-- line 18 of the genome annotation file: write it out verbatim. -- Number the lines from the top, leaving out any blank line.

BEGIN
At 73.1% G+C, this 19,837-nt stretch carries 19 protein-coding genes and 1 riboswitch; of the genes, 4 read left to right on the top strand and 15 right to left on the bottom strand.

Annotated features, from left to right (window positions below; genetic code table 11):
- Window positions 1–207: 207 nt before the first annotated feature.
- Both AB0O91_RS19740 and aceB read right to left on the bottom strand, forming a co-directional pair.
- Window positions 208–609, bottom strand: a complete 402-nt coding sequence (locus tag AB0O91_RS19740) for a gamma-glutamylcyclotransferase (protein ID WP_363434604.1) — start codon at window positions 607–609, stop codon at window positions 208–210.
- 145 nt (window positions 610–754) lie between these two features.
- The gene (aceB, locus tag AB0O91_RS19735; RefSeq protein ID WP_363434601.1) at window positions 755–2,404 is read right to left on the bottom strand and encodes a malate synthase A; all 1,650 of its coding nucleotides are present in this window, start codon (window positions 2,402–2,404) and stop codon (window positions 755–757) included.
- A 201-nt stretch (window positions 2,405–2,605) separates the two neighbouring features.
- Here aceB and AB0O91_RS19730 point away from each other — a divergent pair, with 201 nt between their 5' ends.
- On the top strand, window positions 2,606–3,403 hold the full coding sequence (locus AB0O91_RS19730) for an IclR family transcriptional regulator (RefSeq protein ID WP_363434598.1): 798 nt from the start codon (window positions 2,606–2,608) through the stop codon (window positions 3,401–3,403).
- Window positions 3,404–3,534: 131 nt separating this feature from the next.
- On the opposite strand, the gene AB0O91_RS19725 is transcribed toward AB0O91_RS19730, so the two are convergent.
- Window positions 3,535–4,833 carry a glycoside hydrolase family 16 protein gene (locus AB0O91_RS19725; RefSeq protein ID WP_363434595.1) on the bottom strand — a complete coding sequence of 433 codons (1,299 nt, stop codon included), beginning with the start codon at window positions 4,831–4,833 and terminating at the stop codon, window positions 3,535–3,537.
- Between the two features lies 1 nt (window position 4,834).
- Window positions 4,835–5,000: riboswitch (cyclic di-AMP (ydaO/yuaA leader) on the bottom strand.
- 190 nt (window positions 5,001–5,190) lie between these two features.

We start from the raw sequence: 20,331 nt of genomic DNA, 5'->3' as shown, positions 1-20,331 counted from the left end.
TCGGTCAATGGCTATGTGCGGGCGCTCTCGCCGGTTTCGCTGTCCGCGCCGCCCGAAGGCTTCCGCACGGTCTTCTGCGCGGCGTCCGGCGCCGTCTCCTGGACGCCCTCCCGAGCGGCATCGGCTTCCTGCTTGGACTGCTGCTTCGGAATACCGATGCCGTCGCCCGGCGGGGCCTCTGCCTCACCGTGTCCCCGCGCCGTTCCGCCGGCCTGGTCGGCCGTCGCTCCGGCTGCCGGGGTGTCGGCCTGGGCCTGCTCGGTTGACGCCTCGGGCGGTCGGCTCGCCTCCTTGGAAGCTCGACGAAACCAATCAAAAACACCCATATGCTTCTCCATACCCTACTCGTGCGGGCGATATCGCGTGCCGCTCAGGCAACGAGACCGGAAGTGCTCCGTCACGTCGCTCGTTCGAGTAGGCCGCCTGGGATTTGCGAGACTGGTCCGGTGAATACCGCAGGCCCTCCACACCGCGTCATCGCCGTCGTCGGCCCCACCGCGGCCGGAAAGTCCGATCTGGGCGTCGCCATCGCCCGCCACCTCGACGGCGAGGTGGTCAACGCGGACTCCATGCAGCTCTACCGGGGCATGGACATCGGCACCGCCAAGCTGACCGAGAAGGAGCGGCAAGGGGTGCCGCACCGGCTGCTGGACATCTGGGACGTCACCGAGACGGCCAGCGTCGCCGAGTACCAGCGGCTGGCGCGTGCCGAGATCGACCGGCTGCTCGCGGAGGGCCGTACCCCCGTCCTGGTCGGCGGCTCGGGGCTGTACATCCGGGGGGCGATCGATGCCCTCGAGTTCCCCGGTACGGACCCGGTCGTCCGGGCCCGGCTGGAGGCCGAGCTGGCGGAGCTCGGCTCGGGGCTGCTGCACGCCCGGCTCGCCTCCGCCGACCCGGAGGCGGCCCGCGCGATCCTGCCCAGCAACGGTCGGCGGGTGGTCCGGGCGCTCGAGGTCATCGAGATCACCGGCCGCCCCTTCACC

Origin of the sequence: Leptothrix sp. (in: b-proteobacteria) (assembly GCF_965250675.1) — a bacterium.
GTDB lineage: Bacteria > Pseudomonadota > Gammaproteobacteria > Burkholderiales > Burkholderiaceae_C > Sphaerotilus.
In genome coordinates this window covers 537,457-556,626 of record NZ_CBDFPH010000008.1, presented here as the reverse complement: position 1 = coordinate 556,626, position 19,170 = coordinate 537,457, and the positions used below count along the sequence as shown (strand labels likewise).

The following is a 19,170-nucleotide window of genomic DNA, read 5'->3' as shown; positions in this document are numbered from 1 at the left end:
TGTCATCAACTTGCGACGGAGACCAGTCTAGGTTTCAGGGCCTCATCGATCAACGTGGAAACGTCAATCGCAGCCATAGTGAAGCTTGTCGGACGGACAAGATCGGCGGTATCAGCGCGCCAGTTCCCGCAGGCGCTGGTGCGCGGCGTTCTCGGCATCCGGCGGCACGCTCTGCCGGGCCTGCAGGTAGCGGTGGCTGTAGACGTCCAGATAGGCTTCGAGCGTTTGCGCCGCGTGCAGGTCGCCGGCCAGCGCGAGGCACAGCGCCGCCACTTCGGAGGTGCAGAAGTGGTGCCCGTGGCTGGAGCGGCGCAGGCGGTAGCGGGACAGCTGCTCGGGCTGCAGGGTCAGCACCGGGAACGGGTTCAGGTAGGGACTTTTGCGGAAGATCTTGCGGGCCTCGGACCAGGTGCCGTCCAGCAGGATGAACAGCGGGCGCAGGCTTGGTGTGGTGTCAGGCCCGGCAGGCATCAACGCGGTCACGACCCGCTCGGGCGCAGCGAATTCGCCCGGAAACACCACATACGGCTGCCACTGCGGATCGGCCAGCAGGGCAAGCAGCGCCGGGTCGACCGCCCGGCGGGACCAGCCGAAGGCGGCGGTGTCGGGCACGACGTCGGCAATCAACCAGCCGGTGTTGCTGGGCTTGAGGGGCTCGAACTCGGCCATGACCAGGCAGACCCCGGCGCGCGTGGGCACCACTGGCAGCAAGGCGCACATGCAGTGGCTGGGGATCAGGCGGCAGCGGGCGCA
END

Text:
TCGGTCAATGGCTATGTGCGGGCGCTCTCGCCGGTTTCGCTGTCCGCGCCGCCCGAAGGCTTCCGCACGGTCTTCTGCGCGGCGTCCGGCGCCGTCTCCTGGACGCCCTCCCGAGCGGCATCGGCTTCCTGCTTGGACTGCTGCTTCGGAATACCGATGCCGTCGCCCGGCGGGGCCTCTGCCTCACCGTGTCCCCGCGCCGTTCCGCCGGCCTGGTCGGCCGTCGCTCCGGCTGCCGGGGTGTCGGCCTGGGCCTGCTCGGTTGACGCCTCGGGCGGTCGGCTCGCCTCCTTGGAAGCTCGACGAAACCAATCAAAAACACCCATATGCTTCTCCATACCCTACTCGTGCGGGCGATATCGCGTGCCGCTCAGGCAACGAGACCGGAAGTGCTCCGTCACGTCGCTCGTTCGAGTAGGCCGCCTGGGATTTGCGAGACTGGTCCGGTGAATACCGCAGGCCCTCCACACCGCGTCATCGCCGTCGTCGGCCCCACCGCGGCCGGAAAGTCCGATCTGGGCGTCGCCATCGCCCGCCACCTCGACGGCGAGGTGGTCAACGCGGACTCCATGCAGCTCTACCGGGGCATGGACATCGGCACCGCCAAGCTGACCGAGAAGGAGCGGCAAGGGGTGCCGCACCGGCTGCTGGACATCTGGGACGTCACCGAGACGGCCAGCGTCGCCGAGTACCAGCGGCTGGCGCGTGCCGAGATCGACCGGCTGCTCGCGGAGGGCCGTACCCCCGTCCTGGTCGGCGGCTCGGGGCTGTACATCCGGGGGGCGATCGATGCCCTCGAGTTCCCCGGTACGGACCCGGTCGTCCGGGCCCGGCTGGAGGCCGAGCTGGCGGAGCTCGGCTCGGGGCTGCTGCACGCCCGGCTCGCCTCCGCCGACCCGGAGGCGGCCCGCGCGATCCTGCCCAGCAACGGTCGGCGGGTGGTCCGGGCGCTCGAGGTCATCGAGATCACCGGCCGCCCCTTCACC